Posted by: Corri van de Stege | August 23, 2007

Chance Encounters

Workshops to discuss the implementation of government
proposals for reforms in education and training systems post
Departmental shake-up (there is no longer a Department for Education and
Skills, replaced by two Departments, one called Department for Innovation, University and Skills or DIUS – NO don’t pronounce this as DAIUS, but it’s got to be DEE-US, and a Department of Children, Family and Schools or DCFS)
and as part of an implementation of THE SKILLS agenda.  Serious stuff.
Have I lost you by now? Does this mean anything to anyone out there?
Or have you switched off?
Not your cup of tea?
After all this blog is supposed to be about books and writing…
Hang in there though; this is the writing bit and a story about
Dutch people abroad, popping up everywhere, reform agenda’s, businesses, offices, public and private sectors.

A man comes up to our table smiling, looking questioningly to the empty
seat, yes it is available, and he sits down, his name card has been corrected, scribbled
across, something crossed out and something else put in, a misspelt surname, happens, we introduce ourselves, don’t get the name, English sounds Danish, then he
asks, are you Dutch? Me too, he says, on a secondment for a year from, no
not from Holland, from Italy, let’s call him Ben

His wife is Greek and children are brought up speaking Italian, plus, including
now of course, English, he is in London.
Over lunch we continue our conversation in Dutch, difficult, as the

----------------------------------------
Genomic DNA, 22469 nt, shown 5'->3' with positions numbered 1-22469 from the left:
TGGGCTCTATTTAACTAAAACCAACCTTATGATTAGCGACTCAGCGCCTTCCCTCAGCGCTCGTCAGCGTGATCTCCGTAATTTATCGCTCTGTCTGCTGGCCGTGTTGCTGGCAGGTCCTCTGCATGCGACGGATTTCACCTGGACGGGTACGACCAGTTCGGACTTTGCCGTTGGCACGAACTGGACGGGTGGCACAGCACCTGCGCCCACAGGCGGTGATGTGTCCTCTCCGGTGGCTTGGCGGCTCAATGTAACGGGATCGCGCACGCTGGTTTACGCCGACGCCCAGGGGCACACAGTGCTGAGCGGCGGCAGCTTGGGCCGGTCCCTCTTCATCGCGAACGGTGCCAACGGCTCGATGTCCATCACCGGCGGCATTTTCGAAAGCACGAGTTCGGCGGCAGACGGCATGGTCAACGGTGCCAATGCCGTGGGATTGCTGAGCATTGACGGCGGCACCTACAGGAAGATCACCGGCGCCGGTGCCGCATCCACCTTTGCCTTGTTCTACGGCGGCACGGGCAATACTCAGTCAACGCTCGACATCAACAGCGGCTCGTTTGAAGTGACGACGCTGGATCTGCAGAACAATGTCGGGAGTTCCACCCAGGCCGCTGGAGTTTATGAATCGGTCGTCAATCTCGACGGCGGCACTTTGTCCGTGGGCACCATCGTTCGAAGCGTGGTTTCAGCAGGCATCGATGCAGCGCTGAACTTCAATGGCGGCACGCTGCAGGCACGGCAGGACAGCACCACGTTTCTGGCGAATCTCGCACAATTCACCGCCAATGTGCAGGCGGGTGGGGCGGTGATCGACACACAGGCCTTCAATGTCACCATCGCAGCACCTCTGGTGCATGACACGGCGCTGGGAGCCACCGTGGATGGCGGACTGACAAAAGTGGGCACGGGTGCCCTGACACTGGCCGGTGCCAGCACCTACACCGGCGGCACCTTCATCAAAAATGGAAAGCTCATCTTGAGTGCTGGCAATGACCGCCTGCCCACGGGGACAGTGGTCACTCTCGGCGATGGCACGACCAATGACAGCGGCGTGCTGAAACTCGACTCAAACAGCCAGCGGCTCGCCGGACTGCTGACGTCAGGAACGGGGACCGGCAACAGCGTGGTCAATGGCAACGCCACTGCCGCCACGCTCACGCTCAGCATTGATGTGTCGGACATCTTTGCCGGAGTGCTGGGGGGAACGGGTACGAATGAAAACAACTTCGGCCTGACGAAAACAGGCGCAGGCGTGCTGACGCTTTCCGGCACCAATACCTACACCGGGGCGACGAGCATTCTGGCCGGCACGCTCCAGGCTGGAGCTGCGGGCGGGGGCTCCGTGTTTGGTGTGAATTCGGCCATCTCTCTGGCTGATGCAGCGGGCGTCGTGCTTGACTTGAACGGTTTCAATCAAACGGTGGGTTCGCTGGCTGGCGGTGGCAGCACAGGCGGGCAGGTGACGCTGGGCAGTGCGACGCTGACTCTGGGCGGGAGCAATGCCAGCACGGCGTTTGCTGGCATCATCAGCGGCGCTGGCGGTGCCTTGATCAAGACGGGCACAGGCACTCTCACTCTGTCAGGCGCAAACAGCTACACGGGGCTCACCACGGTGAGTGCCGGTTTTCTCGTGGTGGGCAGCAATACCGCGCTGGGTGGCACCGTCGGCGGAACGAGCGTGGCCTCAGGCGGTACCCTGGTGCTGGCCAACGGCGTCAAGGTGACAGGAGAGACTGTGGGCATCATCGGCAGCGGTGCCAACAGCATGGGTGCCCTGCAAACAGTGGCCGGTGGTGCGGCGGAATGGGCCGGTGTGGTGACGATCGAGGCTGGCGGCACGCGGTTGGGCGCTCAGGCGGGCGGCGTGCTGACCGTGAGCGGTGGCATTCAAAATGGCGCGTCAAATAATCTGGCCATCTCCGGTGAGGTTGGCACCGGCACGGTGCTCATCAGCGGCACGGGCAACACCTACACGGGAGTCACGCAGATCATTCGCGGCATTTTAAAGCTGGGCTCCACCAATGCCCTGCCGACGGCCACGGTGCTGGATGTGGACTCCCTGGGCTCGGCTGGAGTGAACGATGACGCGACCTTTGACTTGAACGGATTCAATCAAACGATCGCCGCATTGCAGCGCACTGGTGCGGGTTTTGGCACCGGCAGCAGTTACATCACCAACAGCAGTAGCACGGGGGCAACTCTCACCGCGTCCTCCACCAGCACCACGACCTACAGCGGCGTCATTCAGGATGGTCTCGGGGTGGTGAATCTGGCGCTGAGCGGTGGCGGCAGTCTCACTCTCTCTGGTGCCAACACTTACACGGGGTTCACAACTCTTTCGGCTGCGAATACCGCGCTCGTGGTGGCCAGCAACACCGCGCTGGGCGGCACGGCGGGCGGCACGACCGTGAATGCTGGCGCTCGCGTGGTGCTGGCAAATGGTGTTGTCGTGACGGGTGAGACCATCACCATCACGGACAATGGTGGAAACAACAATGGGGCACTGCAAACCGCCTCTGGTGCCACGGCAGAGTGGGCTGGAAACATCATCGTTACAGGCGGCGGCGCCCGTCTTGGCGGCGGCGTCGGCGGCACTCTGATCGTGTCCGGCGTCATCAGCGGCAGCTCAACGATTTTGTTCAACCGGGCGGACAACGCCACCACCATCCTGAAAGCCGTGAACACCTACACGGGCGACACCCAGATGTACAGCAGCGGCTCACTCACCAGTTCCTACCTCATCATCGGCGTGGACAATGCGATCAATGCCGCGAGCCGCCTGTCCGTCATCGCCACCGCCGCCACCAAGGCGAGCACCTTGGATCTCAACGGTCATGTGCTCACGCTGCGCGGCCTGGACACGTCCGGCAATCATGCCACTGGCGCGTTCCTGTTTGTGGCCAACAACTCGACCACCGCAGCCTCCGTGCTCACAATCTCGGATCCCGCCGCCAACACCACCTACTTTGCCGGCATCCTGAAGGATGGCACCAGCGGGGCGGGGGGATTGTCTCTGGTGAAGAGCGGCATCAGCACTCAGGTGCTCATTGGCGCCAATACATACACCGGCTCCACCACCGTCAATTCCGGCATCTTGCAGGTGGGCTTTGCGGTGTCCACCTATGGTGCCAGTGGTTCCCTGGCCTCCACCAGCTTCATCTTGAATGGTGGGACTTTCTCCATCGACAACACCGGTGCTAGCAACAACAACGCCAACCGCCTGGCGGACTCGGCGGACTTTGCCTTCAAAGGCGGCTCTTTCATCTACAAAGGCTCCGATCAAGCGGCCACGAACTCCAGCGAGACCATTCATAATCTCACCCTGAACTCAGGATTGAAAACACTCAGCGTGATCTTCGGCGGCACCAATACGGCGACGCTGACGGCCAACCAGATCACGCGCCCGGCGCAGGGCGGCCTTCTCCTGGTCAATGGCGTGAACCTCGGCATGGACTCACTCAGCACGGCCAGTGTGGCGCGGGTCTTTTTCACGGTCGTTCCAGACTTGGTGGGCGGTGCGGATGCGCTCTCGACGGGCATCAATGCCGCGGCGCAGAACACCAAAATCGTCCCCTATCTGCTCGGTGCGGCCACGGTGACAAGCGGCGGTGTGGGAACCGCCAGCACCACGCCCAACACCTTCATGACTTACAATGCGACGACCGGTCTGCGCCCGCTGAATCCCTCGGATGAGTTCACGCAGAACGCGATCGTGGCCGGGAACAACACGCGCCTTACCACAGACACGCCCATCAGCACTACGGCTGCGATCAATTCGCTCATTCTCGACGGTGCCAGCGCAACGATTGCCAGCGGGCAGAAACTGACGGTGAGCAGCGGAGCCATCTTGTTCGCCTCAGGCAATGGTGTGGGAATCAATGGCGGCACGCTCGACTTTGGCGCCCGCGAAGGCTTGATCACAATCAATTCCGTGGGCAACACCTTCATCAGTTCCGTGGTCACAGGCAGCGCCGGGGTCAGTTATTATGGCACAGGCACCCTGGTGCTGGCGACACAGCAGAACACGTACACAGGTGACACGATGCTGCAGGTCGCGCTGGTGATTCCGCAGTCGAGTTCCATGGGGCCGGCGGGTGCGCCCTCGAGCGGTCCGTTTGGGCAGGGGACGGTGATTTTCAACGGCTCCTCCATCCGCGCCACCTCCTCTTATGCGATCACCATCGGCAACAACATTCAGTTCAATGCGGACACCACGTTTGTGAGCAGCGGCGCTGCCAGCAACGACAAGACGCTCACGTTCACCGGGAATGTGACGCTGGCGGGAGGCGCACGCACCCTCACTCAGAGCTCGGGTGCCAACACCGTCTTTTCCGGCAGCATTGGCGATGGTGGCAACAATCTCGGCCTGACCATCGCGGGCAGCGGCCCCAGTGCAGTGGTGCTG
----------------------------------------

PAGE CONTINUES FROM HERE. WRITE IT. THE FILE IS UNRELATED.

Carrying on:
‘technical’ terminology is all acquired in English, by both of us, in our different ways.
We compare the centralised English system, top down,
with the more ‘bottom up’, consensus seeking Dutch system and
then we start to talk about Eastern European countries and
support programmes and we work out that he knows someone
Dutch, he met in Rumania who is actually a friend of mine.
Small world, you think, a chance encounter in a small workshop meeting
in a  place in London, suddenly connecting across Europe and even further.
That conversation in the Dutch language in a workshop in London then links up relationships with England, Italy, Greece, Germany, Iran, because inevitably we
touch on partners, children, and grandchild.

An intense processy kind of a day suddenly becomes quite interesting.

On the way back home, not as late as expected, there’s no mishap with
trains or other transport ‘Don’t jinx it’ a colleague warned me when I said
I wanted to get an earlier train.
I had not.

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Responses

  1. Education should be universal. Top researchers should gather together worldwide and find a system of education that has nothing to do with politics. The same education for the inhabitants of all the continents.

    My children are already well grown up so personally I don’t have now that problem that every time the political trend changes in the government there has to be a new system.

    Something that demoralises teachers and students.

  2. Jose : from Rotterdam (for a very brief break away) the English education system suddenly seems quite far removed but I will be back tomorrow and start tearing my hair out again!


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